Akebia Therapeutics Inc. (NASDAQ:AKBA) raised $60 million through the sale of 7.3 million shares at $8.25 in a follow-on underwritten by UBS; Morgan Stanley; JMP Securities; Needham; and Brean Capital. Akebia proposed the offering on Tuesday after market close, when its shares were valued at $9.73. Its shares dipped $0.36 to $8.31 on Friday. The company expects to begin a Phase III study this year of AKB-6548, its oral hypoxia-inducible factor prolyl hydroxylase (HIF-PH; EGLN) inhibitor to treat anemia in patients with chronic kidney disease (CKD).

  • Industry split on compassionate access bill

    A Congressional effort designed to force companies to have transparent, accountable policies on compassionate, or expanded, access to unapproved drugs has attracted strong support from patient groups and a mixed reaction from industry.

    Shire plc (LSE:SHP; NASDAQ:SHPG) expressed support for the Andrea Sloan Compassionate Use Reform and Enhancement Act (HR 909) in an April 14 letter to its sponsor, Rep. Michael McCaul (R-Texas), and leadership of the House Energy and Commerce Committee. HR 909 was included in a discussion draft of the committee's 21st Century Cures legislation. At least two companies, Novartis AG (NYSE:NVS; SIX:NOVN) and GlaxoSmithKline plc (LSE:GSK; NYSE:GSK), have opposed the bill publicly.

    HR 909 requires that companies make public an expanded access policy for any drugs that receive breakthrough therapy, Fast Track, or Qualified Infectious Disease Product (QIDP) designations. It does not require companies to provide such access. If expanded access is available, companies must provide a single point of contact for requests, criteria for evaluating requests, and anticipated response time.

    Shire's letter states that HR 909 "will ensure patients seeking early access to investigational medicines can clearly understand how a request for compassionate use is made, and what considerations will go into evaluating the request."

    In comments about the 21st Century Cures draft, Novartis said it "does not support a statutory mandate linking the development, or posting, of expanded access policies to regulatory designation mechanisms." GSK said it supports voluntary posting of expanded access policies, and opposes linking expanded access disclosures to regulatory designations.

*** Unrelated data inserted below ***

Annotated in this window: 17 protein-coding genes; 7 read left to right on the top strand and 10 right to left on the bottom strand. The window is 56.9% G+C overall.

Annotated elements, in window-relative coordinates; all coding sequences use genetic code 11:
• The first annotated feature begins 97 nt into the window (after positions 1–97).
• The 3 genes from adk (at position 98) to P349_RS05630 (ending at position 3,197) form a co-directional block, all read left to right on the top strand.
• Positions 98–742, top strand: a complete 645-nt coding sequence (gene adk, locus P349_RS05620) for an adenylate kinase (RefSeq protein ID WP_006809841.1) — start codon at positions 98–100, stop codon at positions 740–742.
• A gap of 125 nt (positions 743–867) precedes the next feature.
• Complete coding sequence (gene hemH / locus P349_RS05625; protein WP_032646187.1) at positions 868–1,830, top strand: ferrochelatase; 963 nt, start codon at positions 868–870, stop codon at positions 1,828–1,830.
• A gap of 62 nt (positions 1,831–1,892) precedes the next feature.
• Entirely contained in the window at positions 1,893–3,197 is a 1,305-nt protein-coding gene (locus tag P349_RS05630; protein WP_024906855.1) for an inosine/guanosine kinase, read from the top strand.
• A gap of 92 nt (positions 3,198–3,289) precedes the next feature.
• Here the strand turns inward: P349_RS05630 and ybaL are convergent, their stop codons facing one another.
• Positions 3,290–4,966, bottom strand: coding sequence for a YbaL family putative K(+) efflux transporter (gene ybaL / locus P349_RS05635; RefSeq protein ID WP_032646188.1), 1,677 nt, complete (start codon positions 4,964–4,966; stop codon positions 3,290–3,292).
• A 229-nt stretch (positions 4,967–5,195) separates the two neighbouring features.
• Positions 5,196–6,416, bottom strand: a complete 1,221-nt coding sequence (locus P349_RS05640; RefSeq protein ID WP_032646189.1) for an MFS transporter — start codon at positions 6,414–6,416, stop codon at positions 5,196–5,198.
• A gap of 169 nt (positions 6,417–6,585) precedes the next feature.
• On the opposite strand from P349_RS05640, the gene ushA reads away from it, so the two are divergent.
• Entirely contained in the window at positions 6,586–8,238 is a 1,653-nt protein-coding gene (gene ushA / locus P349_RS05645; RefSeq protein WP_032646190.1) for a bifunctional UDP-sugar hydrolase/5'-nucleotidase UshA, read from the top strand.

Patient groups that have expressed support for HR 909 include the National Organization for Rare Disorders, the Leukemia and Lymphoma Society, the American Cancer Society, the Oncology Nursing Association, the Ovarian Cancer National Alliance and Kids v Cancer.

  • FDA, CMS create LDT task force

    In response to stakeholder concerns regarding FDA's proposed plan for regulating laboratory-developed tests (LDTs), FDA and CMS are establishing a joint task force dedicated to LDT oversight. The group will identify redundancies between the regulatory roles of FDA and CMS and clarify requirements for laboratories that will undergo review by both agencies.

    FDA released two draft guidance documents in October outlining the agency's plans for LDT oversight. Under the proposed framework, FDA would enforce requirements for establishing a test's analytical validity and clinical validity. CMS would continue to oversee laboratory operations through the Clinical Laboratory Improvement Amendments (CLIA). LDTs have been regulated by CMS under CLIA since 1988, but CLIA does not require premarket review of tests or evidence of clinical validity (see BioCentury, Aug. 11, 2014).

    The majority of attendees at a January workshop to discuss FDA's LDT guidance opposed the framework and said FDA guidance should be additive to CLIA but not overly burdensome or duplicative. FDA spokesperson Jennifer Dooren declined to comment on a timeline for a final LDT guidance (see BioCentury Extra, Jan. 9).

    In March, the Diagnostic Test Working Group of the Personalized Medicine Coalition proposed an alternative regulatory framework for all in vitro diagnostics, including LDTs.

  • Correction

    Merck KGaA (Xetra:MRK) hired Alise Reicin as SVP and head of global clinical development. Reicin was VP, project and pipeline leadership, oncology franchise at Merck & Co. Inc. (NYSE:MRK). The April 16 BioCentury Extra misstated her prior position.